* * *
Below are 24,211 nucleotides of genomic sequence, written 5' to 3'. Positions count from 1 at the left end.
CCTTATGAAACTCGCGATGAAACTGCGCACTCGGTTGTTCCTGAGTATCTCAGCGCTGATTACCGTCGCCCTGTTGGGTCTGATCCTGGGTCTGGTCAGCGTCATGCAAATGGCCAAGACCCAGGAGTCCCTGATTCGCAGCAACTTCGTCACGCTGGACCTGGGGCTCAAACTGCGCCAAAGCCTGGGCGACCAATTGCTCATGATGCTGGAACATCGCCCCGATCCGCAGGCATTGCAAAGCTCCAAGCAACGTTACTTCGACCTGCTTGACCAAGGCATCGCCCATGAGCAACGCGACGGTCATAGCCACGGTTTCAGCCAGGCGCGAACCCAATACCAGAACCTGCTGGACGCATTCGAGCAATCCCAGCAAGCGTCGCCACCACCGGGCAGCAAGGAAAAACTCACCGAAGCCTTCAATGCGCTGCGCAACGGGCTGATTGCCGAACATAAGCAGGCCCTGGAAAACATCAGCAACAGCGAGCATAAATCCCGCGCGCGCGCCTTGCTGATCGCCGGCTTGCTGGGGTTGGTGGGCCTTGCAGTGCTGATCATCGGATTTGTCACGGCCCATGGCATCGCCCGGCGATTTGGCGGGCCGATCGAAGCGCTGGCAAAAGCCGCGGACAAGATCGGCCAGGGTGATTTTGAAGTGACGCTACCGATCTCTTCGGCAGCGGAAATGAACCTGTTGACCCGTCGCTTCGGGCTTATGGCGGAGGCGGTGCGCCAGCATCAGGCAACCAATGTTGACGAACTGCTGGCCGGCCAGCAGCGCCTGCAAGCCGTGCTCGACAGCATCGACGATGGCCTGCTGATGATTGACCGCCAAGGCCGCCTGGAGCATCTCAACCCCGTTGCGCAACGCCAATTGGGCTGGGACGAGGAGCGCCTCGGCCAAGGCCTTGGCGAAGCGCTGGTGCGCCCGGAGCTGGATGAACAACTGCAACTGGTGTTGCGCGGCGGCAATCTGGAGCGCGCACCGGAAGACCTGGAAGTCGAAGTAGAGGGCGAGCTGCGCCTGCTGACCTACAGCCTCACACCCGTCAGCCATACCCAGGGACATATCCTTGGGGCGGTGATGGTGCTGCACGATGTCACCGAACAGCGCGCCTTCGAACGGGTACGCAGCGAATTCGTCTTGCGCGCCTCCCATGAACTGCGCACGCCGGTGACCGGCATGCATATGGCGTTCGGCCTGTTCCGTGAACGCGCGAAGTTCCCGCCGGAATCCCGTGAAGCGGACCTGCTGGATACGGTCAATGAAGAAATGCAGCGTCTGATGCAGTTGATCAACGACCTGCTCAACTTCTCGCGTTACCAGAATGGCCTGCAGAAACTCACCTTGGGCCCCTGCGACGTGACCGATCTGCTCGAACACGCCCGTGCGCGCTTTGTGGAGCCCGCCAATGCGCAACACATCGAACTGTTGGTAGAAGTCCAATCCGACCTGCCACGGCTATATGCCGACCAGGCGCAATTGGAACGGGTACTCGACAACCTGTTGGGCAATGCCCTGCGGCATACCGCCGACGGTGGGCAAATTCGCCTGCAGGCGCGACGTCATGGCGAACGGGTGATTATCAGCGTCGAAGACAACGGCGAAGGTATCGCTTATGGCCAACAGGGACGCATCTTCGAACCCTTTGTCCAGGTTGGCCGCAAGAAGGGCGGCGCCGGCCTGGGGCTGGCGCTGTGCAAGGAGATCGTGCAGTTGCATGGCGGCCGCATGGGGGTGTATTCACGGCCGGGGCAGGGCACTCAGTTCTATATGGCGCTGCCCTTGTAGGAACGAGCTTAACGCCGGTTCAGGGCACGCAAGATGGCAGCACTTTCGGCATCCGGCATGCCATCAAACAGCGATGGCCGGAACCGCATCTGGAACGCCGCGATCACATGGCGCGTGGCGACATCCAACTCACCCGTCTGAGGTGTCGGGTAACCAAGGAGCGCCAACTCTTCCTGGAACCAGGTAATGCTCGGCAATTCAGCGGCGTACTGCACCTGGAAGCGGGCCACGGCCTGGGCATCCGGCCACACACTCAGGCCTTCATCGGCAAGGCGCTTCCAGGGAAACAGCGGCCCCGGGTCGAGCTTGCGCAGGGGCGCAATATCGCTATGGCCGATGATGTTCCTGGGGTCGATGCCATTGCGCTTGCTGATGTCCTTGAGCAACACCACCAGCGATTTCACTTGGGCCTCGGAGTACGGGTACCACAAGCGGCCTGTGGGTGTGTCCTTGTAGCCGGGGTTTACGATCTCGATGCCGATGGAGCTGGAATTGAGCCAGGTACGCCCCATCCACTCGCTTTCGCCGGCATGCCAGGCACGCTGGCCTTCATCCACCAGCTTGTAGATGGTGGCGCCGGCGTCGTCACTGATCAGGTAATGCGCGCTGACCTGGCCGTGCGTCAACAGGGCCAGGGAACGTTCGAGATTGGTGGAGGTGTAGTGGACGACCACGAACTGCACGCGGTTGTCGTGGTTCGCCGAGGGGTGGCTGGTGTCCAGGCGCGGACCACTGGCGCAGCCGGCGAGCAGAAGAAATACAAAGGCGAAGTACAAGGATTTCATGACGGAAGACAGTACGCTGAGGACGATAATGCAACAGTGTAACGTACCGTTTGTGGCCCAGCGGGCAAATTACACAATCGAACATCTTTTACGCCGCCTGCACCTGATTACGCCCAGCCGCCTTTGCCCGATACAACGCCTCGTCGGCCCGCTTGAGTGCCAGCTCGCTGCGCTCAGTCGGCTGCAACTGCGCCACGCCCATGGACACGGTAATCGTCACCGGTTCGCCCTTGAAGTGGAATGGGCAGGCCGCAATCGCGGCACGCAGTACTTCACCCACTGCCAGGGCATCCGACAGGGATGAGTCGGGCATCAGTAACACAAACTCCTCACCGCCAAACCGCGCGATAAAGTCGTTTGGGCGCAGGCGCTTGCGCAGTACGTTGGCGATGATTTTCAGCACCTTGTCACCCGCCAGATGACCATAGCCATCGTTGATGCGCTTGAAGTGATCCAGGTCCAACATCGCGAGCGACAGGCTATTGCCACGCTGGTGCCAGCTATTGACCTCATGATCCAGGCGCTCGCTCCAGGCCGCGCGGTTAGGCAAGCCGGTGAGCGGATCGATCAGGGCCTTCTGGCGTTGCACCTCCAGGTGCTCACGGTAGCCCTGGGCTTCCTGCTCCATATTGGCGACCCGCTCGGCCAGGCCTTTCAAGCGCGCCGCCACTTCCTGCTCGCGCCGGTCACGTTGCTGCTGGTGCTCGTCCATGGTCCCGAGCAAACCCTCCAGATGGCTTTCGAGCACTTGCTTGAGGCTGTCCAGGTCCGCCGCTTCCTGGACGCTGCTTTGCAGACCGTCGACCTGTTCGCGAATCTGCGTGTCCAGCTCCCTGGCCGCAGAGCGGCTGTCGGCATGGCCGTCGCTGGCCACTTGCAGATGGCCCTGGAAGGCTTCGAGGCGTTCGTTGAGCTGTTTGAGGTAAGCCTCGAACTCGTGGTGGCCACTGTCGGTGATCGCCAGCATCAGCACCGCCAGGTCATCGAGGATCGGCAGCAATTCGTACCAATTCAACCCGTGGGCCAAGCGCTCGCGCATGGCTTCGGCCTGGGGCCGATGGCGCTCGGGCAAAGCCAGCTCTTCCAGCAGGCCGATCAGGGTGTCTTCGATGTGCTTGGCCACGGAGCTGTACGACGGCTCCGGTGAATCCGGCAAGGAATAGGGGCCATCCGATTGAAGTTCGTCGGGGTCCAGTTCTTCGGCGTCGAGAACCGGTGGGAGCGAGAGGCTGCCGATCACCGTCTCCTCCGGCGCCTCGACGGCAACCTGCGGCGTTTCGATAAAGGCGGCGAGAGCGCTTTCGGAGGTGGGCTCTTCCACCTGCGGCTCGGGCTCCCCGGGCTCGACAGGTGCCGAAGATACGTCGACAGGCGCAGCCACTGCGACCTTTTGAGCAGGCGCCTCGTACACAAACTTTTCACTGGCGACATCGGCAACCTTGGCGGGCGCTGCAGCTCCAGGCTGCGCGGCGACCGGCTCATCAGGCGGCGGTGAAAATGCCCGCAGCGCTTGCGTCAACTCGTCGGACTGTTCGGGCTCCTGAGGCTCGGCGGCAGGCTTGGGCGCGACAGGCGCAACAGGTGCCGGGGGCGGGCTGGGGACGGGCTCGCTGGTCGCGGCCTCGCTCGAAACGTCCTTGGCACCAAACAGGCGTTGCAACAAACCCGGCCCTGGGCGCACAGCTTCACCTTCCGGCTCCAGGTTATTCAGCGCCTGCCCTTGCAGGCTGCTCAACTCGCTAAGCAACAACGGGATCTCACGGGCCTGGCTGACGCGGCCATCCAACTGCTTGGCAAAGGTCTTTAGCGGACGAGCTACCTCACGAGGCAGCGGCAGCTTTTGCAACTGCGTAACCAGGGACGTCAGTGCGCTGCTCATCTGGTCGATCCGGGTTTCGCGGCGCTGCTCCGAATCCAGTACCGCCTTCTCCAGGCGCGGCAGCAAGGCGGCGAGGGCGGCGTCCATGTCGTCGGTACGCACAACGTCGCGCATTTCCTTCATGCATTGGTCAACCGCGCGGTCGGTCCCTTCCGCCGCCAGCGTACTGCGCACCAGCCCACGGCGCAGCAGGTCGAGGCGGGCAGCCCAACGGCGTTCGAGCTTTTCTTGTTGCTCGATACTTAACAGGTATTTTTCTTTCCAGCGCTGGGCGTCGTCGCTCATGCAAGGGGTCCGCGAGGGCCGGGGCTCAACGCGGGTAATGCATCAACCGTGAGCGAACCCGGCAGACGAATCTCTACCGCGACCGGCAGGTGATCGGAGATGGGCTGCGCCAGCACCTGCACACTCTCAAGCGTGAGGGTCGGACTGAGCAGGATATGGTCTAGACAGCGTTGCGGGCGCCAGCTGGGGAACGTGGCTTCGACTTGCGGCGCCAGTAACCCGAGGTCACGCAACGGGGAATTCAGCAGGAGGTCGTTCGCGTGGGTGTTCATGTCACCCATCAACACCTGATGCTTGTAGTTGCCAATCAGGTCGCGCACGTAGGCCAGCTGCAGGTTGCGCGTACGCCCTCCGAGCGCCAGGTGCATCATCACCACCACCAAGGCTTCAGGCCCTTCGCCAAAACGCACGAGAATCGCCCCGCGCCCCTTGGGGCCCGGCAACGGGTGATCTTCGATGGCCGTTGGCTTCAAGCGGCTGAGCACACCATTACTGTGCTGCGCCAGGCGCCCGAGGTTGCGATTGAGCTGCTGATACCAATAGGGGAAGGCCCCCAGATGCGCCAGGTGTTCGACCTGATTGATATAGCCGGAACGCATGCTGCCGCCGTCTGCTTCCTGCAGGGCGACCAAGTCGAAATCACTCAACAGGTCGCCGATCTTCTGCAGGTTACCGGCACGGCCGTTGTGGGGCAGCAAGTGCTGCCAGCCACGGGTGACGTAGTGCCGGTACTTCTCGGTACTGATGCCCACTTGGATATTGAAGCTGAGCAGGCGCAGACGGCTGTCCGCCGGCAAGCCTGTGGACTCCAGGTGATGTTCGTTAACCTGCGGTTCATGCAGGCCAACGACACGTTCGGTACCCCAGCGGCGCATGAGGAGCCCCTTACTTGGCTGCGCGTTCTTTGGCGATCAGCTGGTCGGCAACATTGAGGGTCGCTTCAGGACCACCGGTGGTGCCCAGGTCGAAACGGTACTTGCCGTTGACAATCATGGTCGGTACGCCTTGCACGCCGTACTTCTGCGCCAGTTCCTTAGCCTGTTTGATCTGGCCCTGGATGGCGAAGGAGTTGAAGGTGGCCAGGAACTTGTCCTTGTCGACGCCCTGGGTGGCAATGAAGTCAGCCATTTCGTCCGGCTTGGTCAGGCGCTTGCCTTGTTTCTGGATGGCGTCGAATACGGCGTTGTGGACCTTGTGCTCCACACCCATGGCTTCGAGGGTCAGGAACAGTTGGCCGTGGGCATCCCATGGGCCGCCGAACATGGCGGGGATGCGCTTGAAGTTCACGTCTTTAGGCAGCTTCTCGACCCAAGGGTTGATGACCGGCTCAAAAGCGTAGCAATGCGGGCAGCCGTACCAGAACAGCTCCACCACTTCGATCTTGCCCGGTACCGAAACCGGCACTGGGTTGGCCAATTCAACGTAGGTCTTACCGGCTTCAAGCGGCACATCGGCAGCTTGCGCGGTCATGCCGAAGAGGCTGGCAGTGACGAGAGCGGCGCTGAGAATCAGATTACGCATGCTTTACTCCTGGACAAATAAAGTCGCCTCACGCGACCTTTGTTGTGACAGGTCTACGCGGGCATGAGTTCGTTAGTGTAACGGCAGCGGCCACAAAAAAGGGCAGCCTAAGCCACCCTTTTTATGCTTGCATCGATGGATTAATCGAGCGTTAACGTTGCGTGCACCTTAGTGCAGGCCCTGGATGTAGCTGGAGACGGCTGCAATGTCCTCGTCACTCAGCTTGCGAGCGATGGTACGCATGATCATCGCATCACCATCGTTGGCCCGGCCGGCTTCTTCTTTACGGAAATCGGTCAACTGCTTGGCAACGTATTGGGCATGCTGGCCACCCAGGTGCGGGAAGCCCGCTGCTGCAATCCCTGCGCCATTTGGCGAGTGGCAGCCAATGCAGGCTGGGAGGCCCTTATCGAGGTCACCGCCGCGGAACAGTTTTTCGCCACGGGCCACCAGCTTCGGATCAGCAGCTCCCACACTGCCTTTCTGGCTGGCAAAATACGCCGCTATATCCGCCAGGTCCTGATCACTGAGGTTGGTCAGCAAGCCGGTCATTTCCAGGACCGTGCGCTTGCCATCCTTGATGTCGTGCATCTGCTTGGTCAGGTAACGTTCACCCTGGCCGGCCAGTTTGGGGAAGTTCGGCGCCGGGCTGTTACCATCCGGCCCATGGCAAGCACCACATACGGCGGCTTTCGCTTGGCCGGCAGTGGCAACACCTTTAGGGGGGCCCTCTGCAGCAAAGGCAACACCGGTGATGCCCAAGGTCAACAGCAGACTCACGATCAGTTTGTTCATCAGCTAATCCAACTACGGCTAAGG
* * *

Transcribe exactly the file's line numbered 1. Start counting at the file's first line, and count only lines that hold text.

Below are 24,211 nucleotides of genomic sequence, written 5' to 3'. Positions count from 1 at the left end.